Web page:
News / opinion / analysis by Mathew Carr
April 3, 2022 (London): Indonesia, president of the G20 this year, has a climate strategy that’s coming together.
Fingers crossed it spreads to the rest of the G20, and quickly.
According to its Presidential Regulation No. 98/2021 on Economic Value of Carbon, the right to emit heat-trapping gas is managed by the state, “and any benefit from the carbon incentives and fiscal instruments in reducing GHG emission should be used for the people of Indonesia,” said Linda Yanti Sulistiawati | APCEL Senior Research Fellow, NUS Law, Singapore, and UGM Assoc. Prof of Law, Indonesia, in this analysis.
Countries deploying carbon pricing, which generates government revenue, “are all striving not only for the betterment of their environment but also for economic benefit,” Yanti Sulistiawati said.
“This goes to show that green recovery and green development are popular concepts not just because of their touted environmental benefits, but (arguably more so) because they are profitable.” So, greed in the green sector means corruption is potentially a big problem (see note below).
The importance of the financial incentive, the possibility of profit, is what a lot of environmentalists don’t get. But business people do, increasingly. A few days ago, CarbonX, an Indonesian carbon asset developer joined with the world’s first fully digital carbon exchange AirCarbon Exchange (ACX) to develop a carbon marketplace in Indonesia (see full announcement below and additional lawyer take).
Indonesia is now among more than 60 countries in the world that have established carbon pricing regulations. That’s now about one third of the world, yet they cover only about 22% of global emissions.
Other countries include China, which has been implementing its emission trading system (ETS) on a scaled-back timeline. The European Union’s ETS is the world’s biggest.
(Adds another lawfirm’s take, below; more to come)
See this for some of the potential problems for taxpayers, corruption (unedited):
TEMPO.CO, Jakarta – Head of the Financial Transaction Reports and Analysis Center (PPATK) Ivan Yustivandana said the massive implementation of the carbon tax in Indonesia potentially leads to “leakage” of state revenues.
“This can lead to potential leakage of state revenues … committed by individuals and business actors,” Ivan said in a YouTube broadcast on Thursday, March 30.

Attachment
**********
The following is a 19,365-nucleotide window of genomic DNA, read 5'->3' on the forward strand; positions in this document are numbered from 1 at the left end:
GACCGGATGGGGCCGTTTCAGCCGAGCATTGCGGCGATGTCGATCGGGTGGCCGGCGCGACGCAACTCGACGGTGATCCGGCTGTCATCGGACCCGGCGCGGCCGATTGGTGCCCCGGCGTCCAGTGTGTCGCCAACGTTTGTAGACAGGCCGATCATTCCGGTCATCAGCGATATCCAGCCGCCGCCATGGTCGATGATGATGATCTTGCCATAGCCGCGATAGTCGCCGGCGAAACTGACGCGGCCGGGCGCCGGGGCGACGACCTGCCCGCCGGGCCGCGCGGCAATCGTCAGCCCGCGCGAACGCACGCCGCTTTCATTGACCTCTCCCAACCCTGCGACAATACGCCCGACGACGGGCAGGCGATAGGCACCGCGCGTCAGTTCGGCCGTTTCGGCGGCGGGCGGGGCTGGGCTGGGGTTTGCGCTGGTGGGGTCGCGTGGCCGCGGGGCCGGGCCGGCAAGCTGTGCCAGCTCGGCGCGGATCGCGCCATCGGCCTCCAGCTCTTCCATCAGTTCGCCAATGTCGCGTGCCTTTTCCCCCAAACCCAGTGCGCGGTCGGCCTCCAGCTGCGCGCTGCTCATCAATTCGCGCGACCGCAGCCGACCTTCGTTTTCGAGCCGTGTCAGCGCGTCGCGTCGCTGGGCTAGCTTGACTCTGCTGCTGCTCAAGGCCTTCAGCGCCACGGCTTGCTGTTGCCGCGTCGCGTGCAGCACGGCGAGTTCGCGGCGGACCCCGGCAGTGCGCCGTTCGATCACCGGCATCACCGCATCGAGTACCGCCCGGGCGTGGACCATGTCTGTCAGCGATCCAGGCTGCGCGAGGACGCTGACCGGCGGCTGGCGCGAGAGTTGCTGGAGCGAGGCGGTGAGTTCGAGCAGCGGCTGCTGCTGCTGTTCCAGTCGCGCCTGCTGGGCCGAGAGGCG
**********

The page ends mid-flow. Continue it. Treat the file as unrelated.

According to him, there are a number of violations that may occur in the implementation of the carbon tax, including tax evasion, tax fraud, corruption, and money laundering.
This is considered a global phenomenon. In accordance with the study conducted by the Anticorruption Resource Center in 2021, corruption in carbon taxes could reduce the imposition of carbon taxes from business actors.
Analysis from PPATK source doc here.
Preventing Money Laundering Money Related to Carbon Taxes
JAKARTA, March 31, 2022 – The Center for Financial Transaction Reports and Analysis (PPATK) together with all anti-money laundering and terrorism financing prevention (APU-PPT) stakeholders are committed to preventing and eradicating money laundering crimes (TPPU) related to carbon taxes . taxes ). This is done to support the government’s efforts to reduce carbon emissions or net zero emissions by 2030 while optimizing state revenues from taxation, especially carbon taxes.
CarbonX announcement (unedited)
CarbonX Signs MOU with AirCarbon Exchange, Building Indonesia’s Carbon Marketplace
MARCH 28, 2022, Abu Dhabi, London, Singapore & Indonesia –
CarbonX, an Indonesian high impact Carbon asset developer, has signed a Memorandum of Understanding (MoU) with the world’s first fully digital carbon exchange, AirCarbon Exchange (ACX) to jointly develop a carbon marketplace in Indonesia.
Director of CarbonX, Dessi Yuliana stated that the partnership will provide Indonesian carbon project developers with a domestic carbon market linked to ACX’s international client order book. Also, the carbon marketplace will allow the growing Indonesian carbon market to rapidly scale up.
“The joint venture delivers all aspects of a comprehensive carbon infrastructure where buyers and sellers worldwide and domestically can transact in a transparent and efficient manner,” Dessi said in an official statement, Monday (28/3/2022).
Commissioner of CarbonX, Pandu Sjahrir added, Indonesia currently has committed to making a transition to a green economy through the Net Zero Emission (NZE) target in 2060 which is embodied in Presidential Regulation Number 98/2021 on the Implementation of Carbon Economic Value.
To achieve the target, all actors need to collaborate and are supported by enabling policies. Considering Bappenas data, Indonesia will require massive investments of around 3.4 to 3.5 percent of GDP per year to achieve the NZE.
“The carbon marketplace platform scheme created by CarbonX can contribute to assisting investment funding to achieve NZE targets. If all of this takes place optimally, Indonesia can produce a massive supply of carbon offsets and contribute to the NDC commitment, while also providing social and economic co-benefits,” Pandu said.